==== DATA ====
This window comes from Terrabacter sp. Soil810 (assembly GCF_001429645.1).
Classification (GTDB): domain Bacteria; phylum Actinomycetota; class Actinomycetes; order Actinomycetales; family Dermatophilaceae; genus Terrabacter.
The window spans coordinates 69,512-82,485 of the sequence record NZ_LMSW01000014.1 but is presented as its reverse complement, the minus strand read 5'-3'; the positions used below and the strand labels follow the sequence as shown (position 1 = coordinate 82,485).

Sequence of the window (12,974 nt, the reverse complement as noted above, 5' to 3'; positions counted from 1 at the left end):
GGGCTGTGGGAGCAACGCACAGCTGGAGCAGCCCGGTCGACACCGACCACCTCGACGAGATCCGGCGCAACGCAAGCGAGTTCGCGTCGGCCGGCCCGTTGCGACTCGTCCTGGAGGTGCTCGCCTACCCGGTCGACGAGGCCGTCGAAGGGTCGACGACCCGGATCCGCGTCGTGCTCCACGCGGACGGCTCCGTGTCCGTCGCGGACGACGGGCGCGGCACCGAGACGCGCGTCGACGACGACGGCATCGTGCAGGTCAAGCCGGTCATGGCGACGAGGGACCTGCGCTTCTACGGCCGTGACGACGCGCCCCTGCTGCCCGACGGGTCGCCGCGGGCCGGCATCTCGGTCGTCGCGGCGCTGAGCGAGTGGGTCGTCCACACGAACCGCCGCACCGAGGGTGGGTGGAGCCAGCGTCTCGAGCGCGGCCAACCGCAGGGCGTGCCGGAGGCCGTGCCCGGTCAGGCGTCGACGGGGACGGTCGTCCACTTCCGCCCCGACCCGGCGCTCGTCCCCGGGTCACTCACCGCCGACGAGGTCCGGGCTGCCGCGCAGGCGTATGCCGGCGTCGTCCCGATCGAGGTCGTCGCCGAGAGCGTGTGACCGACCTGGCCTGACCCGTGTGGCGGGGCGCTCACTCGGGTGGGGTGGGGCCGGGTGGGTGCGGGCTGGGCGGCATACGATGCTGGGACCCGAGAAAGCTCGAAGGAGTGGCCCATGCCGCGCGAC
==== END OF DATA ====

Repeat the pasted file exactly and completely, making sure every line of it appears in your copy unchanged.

This window comes from Terrabacter sp. Soil810 (assembly GCF_001429645.1).
Classification (GTDB): domain Bacteria; phylum Actinomycetota; class Actinomycetes; order Actinomycetales; family Dermatophilaceae; genus Terrabacter.
The window spans coordinates 69,512-82,485 of the sequence record NZ_LMSW01000014.1 but is presented as its reverse complement, the minus strand read 5'-3'; the positions used below and the strand labels follow the sequence as shown (position 1 = coordinate 82,485).

Sequence of the window (12,974 nt, the reverse complement as noted above, 5' to 3'; positions counted from 1 at the left end):
GGGCTGTGGGAGCAACGCACAGCTGGAGCAGCCCGGTCGACACCGACCACCTCGACGAGATCCGGCGCAACGCAAGCGAGTTCGCGTCGGCCGGCCCGTTGCGACTCGTCCTGGAGGTGCTCGCCTACCCGGTCGACGAGGCCGTCGAAGGGTCGACGACCCGGATCCGCGTCGTGCTCCACGCGGACGGCTCCGTGTCCGTCGCGGACGACGGGCGCGGCACCGAGACGCGCGTCGACGACGACGGCATCGTGCAGGTCAAGCCGGTCATGGCGACGAGGGACCTGCGCTTCTACGGCCGTGACGACGCGCCCCTGCTGCCCGACGGGTCGCCGCGGGCCGGCATCTCGGTCGTCGCGGCGCTGAGCGAGTGGGTCGTCCACACGAACCGCCGCACCGAGGGTGGGTGGAGCCAGCGTCTCGAGCGCGGCCAACCGCAGGGCGTGCCGGAGGCCGTGCCCGGTCAGGCGTCGACGGGGACGGTCGTCCACTTCCGCCCCGACCCGGCGCTCGTCCCCGGGTCACTCACCGCCGACGAGGTCCGGGCTGCCGCGCAGGCGTATGCCGGCGTCGTCCCGATCGAGGTCGTCGCCGAGAGCGTGTGACCGACCTGGCCTGACCCGTGTGGCGGGGCGCTCACTCGGGTGGGGTGGGGCCGGGTGGGTGCGGGCTGGGCGGCATACGATGCTGGGACCCGAGAAAGCTCGAAGGAGTGGCCCATGCCGCGCGAC